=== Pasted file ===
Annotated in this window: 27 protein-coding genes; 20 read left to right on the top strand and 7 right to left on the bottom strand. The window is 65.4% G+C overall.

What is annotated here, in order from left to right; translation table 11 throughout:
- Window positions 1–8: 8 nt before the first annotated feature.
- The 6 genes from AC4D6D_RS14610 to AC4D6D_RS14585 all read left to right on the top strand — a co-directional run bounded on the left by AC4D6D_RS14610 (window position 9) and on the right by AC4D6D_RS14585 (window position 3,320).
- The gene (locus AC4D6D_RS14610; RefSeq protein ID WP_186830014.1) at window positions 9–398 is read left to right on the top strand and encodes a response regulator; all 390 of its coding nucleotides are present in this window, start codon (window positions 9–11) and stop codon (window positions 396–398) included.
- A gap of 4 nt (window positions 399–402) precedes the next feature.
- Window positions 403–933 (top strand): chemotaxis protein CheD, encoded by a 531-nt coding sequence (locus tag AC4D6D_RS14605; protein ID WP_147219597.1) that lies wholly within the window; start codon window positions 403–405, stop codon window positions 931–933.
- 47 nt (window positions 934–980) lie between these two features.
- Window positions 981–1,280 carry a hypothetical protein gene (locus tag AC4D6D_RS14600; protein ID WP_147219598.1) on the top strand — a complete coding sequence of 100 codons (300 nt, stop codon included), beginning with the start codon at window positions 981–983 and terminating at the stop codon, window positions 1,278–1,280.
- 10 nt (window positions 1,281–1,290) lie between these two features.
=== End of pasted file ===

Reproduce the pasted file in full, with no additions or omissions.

Annotated in this window: 27 protein-coding genes; 20 read left to right on the top strand and 7 right to left on the bottom strand. The window is 65.4% G+C overall.

What is annotated here, in order from left to right; translation table 11 throughout:
- Window positions 1–8: 8 nt before the first annotated feature.
- The 6 genes from AC4D6D_RS14610 to AC4D6D_RS14585 all read left to right on the top strand — a co-directional run bounded on the left by AC4D6D_RS14610 (window position 9) and on the right by AC4D6D_RS14585 (window position 3,320).
- The gene (locus AC4D6D_RS14610; RefSeq protein ID WP_186830014.1) at window positions 9–398 is read left to right on the top strand and encodes a response regulator; all 390 of its coding nucleotides are present in this window, start codon (window positions 9–11) and stop codon (window positions 396–398) included.
- A gap of 4 nt (window positions 399–402) precedes the next feature.
- Window positions 403–933 (top strand): chemotaxis protein CheD, encoded by a 531-nt coding sequence (locus tag AC4D6D_RS14605; protein ID WP_147219597.1) that lies wholly within the window; start codon window positions 403–405, stop codon window positions 931–933.
- 47 nt (window positions 934–980) lie between these two features.
- Window positions 981–1,280 carry a hypothetical protein gene (locus tag AC4D6D_RS14600; protein ID WP_147219598.1) on the top strand — a complete coding sequence of 100 codons (300 nt, stop codon included), beginning with the start codon at window positions 981–983 and terminating at the stop codon, window positions 1,278–1,280.
- 10 nt (window positions 1,281–1,290) lie between these two features.